The "Normal" relationship between the yield on various maturities is that the longer you lend money to someone. In this case the US government, the more "yield" you require. Similar to your mortgage, a fixed rate for five years is cheaper than a fixed rate for ten years or longer.
There are a few ways to look at yield curve relationships.
10-yr Minus 2-yr Yield
A popular, and generally accepted, way to look at the yield curve is shown in the lower pane on the chart above.
This plot shows the difference between the yield on 10-year and 2-year maturities. In a "Normal" situation that relationship is above 0%. When that relationship drops below 0%, the yield curve is "Inverse".
You can create similar charts for the different segments on the curve, for example, the difference between 5-year and 2-year yield or 10-year and 5-year yield.
The shaded ovals indicate where the curve inverted in the past.
It's not only the difference between the two yields that gives you information but also the direction in which that difference is moving. When the difference is rising it means that the curve is "steepening", when the difference declines, the curve is "flattening". This changing of the shape is indifferent from the level of the difference.
All these observations on and inside the yield curve can help investors paint a picture on, primarily, the macroeconomic aspects of changes in yield
The Complete Curve
You can get a more granular view on the yield curve and the possibility to see the interaction between various segments by using the Dynamic Yield Curve tool.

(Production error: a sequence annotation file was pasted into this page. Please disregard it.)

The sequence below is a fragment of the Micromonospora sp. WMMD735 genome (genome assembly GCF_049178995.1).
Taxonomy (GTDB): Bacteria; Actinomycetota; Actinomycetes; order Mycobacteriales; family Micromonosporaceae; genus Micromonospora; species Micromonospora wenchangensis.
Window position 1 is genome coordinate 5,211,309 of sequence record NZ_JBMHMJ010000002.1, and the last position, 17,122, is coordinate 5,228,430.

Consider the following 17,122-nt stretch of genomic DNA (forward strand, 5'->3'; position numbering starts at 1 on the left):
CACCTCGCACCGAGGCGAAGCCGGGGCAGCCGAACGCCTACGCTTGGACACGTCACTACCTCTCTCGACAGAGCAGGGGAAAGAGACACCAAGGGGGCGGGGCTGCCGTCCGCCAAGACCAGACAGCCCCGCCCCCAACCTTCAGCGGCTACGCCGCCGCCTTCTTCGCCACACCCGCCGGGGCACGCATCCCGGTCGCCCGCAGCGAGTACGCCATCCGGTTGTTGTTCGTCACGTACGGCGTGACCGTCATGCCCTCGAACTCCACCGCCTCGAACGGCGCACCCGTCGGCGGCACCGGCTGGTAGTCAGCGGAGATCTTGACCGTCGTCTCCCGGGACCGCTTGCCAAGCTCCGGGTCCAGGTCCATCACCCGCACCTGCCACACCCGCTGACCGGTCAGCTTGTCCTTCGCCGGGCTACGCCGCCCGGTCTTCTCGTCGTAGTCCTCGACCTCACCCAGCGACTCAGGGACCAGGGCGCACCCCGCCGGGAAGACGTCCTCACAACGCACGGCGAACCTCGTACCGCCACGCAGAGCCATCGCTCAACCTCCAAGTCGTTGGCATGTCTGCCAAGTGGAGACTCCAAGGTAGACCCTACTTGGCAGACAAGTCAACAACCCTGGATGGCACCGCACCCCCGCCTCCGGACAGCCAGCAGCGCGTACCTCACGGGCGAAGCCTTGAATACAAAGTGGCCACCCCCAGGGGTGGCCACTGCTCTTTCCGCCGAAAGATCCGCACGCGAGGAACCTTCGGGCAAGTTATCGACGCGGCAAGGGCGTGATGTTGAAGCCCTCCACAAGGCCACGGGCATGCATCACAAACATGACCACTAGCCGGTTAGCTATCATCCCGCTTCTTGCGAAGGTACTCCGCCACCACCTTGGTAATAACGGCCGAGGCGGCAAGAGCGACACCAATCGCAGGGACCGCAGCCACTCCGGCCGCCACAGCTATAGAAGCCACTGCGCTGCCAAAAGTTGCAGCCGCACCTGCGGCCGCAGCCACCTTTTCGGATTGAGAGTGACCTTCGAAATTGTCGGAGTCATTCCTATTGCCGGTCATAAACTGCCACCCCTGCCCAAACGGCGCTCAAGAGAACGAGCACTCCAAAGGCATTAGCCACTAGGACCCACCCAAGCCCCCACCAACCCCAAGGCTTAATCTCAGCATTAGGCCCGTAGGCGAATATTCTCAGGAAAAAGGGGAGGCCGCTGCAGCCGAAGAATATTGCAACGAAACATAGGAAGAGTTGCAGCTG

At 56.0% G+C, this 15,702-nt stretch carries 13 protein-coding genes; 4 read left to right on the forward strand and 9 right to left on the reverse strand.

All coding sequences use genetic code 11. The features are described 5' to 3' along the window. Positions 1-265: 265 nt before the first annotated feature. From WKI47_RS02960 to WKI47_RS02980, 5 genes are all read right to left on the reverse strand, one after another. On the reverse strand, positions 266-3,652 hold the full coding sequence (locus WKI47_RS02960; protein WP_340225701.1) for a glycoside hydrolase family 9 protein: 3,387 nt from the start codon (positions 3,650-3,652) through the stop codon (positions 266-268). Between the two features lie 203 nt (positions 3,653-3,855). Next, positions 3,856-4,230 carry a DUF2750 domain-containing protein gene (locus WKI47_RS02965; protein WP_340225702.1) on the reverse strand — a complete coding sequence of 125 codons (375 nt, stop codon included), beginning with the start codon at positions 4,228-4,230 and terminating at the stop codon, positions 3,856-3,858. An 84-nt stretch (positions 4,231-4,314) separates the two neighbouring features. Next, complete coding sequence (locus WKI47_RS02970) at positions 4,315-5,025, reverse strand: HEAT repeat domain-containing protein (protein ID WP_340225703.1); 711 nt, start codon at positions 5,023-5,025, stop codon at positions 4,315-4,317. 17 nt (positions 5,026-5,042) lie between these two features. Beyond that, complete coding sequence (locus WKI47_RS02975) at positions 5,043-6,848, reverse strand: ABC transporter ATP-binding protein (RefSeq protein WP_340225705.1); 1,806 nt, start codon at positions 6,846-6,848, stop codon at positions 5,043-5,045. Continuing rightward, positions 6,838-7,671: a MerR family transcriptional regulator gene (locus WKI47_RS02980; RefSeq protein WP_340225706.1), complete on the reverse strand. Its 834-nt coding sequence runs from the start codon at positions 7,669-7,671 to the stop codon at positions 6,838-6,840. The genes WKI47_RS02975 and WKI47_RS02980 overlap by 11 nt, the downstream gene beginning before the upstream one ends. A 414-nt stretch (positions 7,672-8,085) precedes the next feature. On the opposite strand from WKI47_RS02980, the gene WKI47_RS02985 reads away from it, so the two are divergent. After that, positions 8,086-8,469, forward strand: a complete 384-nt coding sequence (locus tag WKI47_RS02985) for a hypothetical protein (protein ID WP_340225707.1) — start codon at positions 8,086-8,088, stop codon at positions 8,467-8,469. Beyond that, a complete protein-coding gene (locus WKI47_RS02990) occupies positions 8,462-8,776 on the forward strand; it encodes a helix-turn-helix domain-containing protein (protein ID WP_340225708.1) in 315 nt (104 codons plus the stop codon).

The chart above shows the various points, maturities, on the curve from 3-Months all the way up to 30-years and their yields. The nice thing about the Dynamic YC tool is that we are able to take a "snapshot" of the curve on a specific date and then move the slider in the (S&P) chart on the right to a different date and then see how the shape of the curve has changed.
The darker red curve is the situation at the beginning of 2010, the bright red curve is the current situation. As you can see the yield on longer maturities came down while the shorter maturities moved higher, changing a very steep curve in 2010 to a very flat curve now. The segment between 5-year and 2-year is exactly flat at the moment while it was slightly inverted, below zero, a week ago.
The Yield Curve And The Business Cycle
If we go back to the chart at the top of this article, you can see that I have overlaid red and green dashed vertical lines. These lines mark the peaks (red) and troughs (green) of the business cycle as defined by NBER (National Bureau of Economic Research).
So from a red to a green line marks a contraction period and from green to red marks an expansion period.
The information on the direction of rates and the changes in the shape of the curve is often used to determine where we are in the business cycle.
Combining the information that you can extract from the yield curve with the known behavior of the yield curve in relation to the various stages of the business cycle can help to determine where we are in the cycle which will then help you decide between risk on/off and/or over-/under-weighting equity sectors.
Adding all this up leads, IMHO, to the quick conclusion that we are now very late in the expansion phase or maybe already even in the early recession phase.
Use Relative Rotation Graphs to pick up steepening or flattening trends of the curve
Finally, I cannot omit them, RRGs can help you to pick up shifts on the yield curve from flattening to steepening and vice versa by plotting bond ETFs tracking various maturities on a Relative Rotation Graph as shown in the chart above.
This blog article explains more in depth how you can combine RRGs and the Dynamic Yield Curve tool to make better-informed decisions.